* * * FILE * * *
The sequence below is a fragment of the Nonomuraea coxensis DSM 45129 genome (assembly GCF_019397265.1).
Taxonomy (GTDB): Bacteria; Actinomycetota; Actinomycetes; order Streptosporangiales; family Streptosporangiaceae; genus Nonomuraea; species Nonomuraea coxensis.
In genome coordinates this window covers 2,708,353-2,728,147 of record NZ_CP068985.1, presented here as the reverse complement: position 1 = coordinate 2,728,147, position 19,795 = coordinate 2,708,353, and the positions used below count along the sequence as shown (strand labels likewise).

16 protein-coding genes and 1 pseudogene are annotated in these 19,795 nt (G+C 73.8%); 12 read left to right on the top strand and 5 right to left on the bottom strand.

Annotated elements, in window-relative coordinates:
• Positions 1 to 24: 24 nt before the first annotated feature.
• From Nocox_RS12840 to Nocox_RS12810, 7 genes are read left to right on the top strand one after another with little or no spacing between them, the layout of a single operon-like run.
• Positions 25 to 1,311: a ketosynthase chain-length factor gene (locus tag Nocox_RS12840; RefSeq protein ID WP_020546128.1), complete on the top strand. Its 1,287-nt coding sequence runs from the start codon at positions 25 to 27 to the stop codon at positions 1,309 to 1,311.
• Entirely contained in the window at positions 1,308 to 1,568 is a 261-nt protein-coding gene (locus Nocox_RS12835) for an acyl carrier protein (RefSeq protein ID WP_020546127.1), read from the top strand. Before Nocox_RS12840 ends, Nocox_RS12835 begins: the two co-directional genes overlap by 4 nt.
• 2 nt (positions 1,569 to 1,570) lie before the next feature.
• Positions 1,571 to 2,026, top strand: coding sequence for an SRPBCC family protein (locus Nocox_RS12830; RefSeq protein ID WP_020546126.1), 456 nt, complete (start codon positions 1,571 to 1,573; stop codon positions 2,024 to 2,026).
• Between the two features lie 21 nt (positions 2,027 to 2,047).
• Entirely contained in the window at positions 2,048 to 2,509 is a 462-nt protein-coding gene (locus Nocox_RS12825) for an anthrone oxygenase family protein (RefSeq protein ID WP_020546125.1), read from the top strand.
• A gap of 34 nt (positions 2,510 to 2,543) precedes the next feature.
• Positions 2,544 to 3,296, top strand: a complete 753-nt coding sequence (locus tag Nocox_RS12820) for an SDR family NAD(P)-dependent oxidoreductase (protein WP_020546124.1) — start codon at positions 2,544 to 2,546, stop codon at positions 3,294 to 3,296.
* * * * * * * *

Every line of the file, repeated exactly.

The sequence below is a fragment of the Nonomuraea coxensis DSM 45129 genome (assembly GCF_019397265.1).
Taxonomy (GTDB): Bacteria; Actinomycetota; Actinomycetes; order Streptosporangiales; family Streptosporangiaceae; genus Nonomuraea; species Nonomuraea coxensis.
In genome coordinates this window covers 2,708,353-2,728,147 of record NZ_CP068985.1, presented here as the reverse complement: position 1 = coordinate 2,728,147, position 19,795 = coordinate 2,708,353, and the positions used below count along the sequence as shown (strand labels likewise).

16 protein-coding genes and 1 pseudogene are annotated in these 19,795 nt (G+C 73.8%); 12 read left to right on the top strand and 5 right to left on the bottom strand.

Annotated elements, in window-relative coordinates:
• Positions 1 to 24: 24 nt before the first annotated feature.
• From Nocox_RS12840 to Nocox_RS12810, 7 genes are read left to right on the top strand one after another with little or no spacing between them, the layout of a single operon-like run.
• Positions 25 to 1,311: a ketosynthase chain-length factor gene (locus tag Nocox_RS12840; RefSeq protein ID WP_020546128.1), complete on the top strand. Its 1,287-nt coding sequence runs from the start codon at positions 25 to 27 to the stop codon at positions 1,309 to 1,311.
• Entirely contained in the window at positions 1,308 to 1,568 is a 261-nt protein-coding gene (locus Nocox_RS12835) for an acyl carrier protein (RefSeq protein ID WP_020546127.1), read from the top strand. Before Nocox_RS12840 ends, Nocox_RS12835 begins: the two co-directional genes overlap by 4 nt.
• 2 nt (positions 1,569 to 1,570) lie before the next feature.
• Positions 1,571 to 2,026, top strand: coding sequence for an SRPBCC family protein (locus Nocox_RS12830; RefSeq protein ID WP_020546126.1), 456 nt, complete (start codon positions 1,571 to 1,573; stop codon positions 2,024 to 2,026).
• Between the two features lie 21 nt (positions 2,027 to 2,047).
• Entirely contained in the window at positions 2,048 to 2,509 is a 462-nt protein-coding gene (locus Nocox_RS12825) for an anthrone oxygenase family protein (RefSeq protein ID WP_020546125.1), read from the top strand.
• A gap of 34 nt (positions 2,510 to 2,543) precedes the next feature.
• Positions 2,544 to 3,296, top strand: a complete 753-nt coding sequence (locus tag Nocox_RS12820) for an SDR family NAD(P)-dependent oxidoreductase (protein WP_020546124.1) — start codon at positions 2,544 to 2,546, stop codon at positions 3,294 to 3,296.